Tue Mar 26 2024

Padma Panikker didn’t let MS stop her from living a full life

This article features :

Originally published on Malaysiakini by Indra Sathiabalan. Published: Nov 26, 2023

Multiple sclerosis (MS) advocate Padma Panikker is one of the founders of the MS Society Malaysia and is seen as the voice of this disease that can strike anybody.

MS is a condition that happens when the immune system attacks the brain and spinal cord and Padma, now 77, has been living with it for nearly 50 years.

According to the World Health Organization, symptoms of MS vary from person to person and depend on the location and severity of nerve fibre damage.

“These often include vision problems, tiredness, trouble walking and keeping balance, and numbness or weakness in the arms and legs. Symptoms can come and go or last for a long time.”

There is not much known about the causes of MS and it is not hereditary. There is presently no cure for MS although there are treatments and medication to help reduce symptoms and prevent further relapses.

Several celebrities suffer from MS, including actresses Christina Applegate and Selma Blair.

MS is commonly diagnosed in people when they are in their 20s to 40s. It is two to three times more common in women than men.

Nonetheless, you can live a full life as evidenced by Padma who helped run a successful business with her late husband, had three children, and is now a doting grandmother.

During an interview with Malaysiakini at her home in Petaling Jaya, Selangor, Padma said she was diagnosed in 1974 when she was 28.

It began with one of the common symptoms associated with MS, neuromyelitis optica. She woke up one morning and could not see from one eye. That soon escalated.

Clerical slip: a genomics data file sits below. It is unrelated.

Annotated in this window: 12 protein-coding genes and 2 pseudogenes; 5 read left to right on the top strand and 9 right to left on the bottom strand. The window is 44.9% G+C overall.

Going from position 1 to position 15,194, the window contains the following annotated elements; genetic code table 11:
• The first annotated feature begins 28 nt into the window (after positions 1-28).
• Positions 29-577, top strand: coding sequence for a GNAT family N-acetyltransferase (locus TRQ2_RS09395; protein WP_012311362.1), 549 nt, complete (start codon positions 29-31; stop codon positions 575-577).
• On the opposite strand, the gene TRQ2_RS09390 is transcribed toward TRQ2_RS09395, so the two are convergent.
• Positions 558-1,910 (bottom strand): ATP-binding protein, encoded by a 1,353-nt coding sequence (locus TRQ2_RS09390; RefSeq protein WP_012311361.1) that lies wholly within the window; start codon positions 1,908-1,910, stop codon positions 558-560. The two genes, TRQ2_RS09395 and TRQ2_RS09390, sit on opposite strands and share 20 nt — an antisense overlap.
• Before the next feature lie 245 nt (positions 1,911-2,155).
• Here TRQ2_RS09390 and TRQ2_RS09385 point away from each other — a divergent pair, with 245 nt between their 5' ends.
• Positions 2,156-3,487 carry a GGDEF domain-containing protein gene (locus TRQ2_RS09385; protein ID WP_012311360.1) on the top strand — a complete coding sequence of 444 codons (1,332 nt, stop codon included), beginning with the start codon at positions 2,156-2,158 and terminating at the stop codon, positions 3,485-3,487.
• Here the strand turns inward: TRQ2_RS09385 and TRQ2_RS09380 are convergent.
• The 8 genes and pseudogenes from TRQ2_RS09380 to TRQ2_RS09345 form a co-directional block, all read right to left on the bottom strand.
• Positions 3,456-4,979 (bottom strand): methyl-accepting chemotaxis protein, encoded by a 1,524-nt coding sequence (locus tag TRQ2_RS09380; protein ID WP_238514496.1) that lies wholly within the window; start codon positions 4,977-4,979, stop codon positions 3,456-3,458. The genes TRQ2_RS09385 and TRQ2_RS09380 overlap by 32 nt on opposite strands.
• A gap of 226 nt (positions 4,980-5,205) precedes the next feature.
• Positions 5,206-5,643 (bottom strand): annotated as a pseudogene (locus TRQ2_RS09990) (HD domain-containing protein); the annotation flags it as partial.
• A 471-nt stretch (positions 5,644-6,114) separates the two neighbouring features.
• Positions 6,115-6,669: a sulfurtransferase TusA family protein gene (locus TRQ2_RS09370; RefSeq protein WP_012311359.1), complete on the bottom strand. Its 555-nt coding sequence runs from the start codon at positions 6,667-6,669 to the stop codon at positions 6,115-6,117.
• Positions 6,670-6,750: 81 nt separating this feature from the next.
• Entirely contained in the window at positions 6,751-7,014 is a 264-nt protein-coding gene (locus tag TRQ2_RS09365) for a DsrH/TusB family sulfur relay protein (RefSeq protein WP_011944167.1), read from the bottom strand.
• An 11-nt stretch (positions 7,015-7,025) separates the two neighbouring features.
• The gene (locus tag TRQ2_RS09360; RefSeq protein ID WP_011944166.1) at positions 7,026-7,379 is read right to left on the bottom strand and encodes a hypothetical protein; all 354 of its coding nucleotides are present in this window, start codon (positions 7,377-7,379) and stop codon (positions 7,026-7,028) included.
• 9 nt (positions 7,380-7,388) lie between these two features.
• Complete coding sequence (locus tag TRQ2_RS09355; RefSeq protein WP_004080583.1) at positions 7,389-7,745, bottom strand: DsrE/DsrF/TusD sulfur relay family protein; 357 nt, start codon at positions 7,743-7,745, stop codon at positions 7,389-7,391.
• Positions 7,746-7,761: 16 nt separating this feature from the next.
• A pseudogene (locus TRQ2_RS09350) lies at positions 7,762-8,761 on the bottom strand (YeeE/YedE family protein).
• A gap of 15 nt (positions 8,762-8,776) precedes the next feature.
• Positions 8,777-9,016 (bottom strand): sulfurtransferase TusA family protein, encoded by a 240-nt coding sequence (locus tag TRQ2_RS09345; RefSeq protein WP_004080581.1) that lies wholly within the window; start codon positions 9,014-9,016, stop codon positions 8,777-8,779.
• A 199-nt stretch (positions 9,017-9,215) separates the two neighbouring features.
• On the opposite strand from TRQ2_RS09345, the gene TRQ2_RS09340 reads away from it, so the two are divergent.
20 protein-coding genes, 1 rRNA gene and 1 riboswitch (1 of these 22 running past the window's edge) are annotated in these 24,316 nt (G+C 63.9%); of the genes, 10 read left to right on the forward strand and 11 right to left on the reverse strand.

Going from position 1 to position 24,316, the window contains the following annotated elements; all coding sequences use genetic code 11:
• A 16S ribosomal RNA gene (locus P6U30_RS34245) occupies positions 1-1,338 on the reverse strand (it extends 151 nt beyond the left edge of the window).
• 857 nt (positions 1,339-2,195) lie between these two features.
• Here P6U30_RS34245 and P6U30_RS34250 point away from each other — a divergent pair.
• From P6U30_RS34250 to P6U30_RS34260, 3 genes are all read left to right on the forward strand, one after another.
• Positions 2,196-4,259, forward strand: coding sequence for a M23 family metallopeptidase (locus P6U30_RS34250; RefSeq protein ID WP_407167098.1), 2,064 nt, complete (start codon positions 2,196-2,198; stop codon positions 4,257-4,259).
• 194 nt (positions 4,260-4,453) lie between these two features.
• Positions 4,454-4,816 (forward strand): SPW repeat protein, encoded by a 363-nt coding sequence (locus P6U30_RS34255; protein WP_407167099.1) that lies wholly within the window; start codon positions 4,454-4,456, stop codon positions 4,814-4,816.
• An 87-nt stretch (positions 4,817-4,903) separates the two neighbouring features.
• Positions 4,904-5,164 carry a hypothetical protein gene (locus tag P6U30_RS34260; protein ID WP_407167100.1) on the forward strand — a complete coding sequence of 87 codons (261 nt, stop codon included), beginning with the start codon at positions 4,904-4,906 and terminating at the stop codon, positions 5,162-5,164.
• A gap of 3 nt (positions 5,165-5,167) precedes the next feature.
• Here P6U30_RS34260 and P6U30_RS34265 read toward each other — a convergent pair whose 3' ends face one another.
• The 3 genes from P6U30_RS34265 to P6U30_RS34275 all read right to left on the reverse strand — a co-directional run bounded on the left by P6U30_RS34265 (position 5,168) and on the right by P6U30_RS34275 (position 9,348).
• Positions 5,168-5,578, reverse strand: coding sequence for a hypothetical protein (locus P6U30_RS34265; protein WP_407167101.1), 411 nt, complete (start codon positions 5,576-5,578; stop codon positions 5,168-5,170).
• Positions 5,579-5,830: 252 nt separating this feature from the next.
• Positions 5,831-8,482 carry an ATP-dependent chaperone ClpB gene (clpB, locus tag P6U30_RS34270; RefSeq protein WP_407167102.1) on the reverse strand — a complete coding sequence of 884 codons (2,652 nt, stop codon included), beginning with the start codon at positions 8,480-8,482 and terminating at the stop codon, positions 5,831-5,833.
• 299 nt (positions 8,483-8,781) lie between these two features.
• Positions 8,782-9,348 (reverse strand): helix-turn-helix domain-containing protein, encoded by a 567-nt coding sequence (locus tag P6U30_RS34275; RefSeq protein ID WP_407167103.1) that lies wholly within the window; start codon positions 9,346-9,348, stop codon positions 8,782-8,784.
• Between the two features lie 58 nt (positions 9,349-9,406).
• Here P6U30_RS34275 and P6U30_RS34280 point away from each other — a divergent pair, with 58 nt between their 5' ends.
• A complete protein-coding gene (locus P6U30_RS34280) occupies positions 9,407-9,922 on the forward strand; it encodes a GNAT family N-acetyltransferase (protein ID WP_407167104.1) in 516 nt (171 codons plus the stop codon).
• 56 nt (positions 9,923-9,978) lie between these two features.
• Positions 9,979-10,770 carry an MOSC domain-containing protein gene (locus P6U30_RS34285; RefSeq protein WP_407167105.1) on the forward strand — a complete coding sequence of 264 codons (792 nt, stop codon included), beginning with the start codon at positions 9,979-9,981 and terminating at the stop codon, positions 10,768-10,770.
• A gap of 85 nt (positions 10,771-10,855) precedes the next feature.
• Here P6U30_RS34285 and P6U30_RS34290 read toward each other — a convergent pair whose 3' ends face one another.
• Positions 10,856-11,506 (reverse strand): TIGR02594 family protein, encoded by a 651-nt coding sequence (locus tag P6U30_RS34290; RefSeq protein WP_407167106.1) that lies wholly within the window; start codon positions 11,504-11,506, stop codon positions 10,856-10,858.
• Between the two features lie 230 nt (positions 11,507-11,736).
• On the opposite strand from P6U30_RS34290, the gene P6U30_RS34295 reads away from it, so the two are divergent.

“I couldn’t walk. I had severe pain in the back and my head. I was put in a ward in Kuala Lumpur General Hospital for a month,” she recalled.

Because she had young children, she was sent home for home leave on the weekends. She had been suffering for two years by then.

“I came home and the pain was unbearable,” she added.


However, on one of the Mondays that she returned to the hospital, her regular neurologist was on leave and a neurosurgeon came to check on her. He said they had to do an angiogram on her.

She was shocked when he returned to see her that evening.

“So he said, do you want the good news or the bad news? I had reached a stage where it didn’t matter to me,” recalled Padma.

Accused of seeking attention

Like many who suffer from MS, Padma had to put up with people who thought she was merely seeking attention. “When people can’t see what is wrong with you, they assume you are okay,” she reflects.

The neurosurgeon, on the other hand, told her he initially thought the pain was due to tumours but ruled that out after tests.

Having just returned from the US, he had seen patients who suffered from MS. Though it was rare in Malaysia at the time, he correctly diagnosed that was what Padma was suffering from.

She was only too happy to hear there was a name to her condition. The doctor put her on a special hormone therapy - there were no steroids back then.

He also warned her she would recover slowly but she might also relapse. Padma admits she was so happy she did not hear the relapse part.

“You won’t believe it, every three months to four months, I was back again in the hospital after some relapse. Each time we relapse, we lose something,” she said.

Over the years, Padma suffered from bowel problems and numbness on the right side of her body.

She also suffers from vision problems and when she looks at a person, she sees an additional outline of that person akin to double vision. She also has difficulty using her right hand properly and had to train herself to use her left hand to pick up things.

Pins and needles as well as cramps are part of life. Just like developing an allergy to prescribed medication.

Shocking reaction to drugs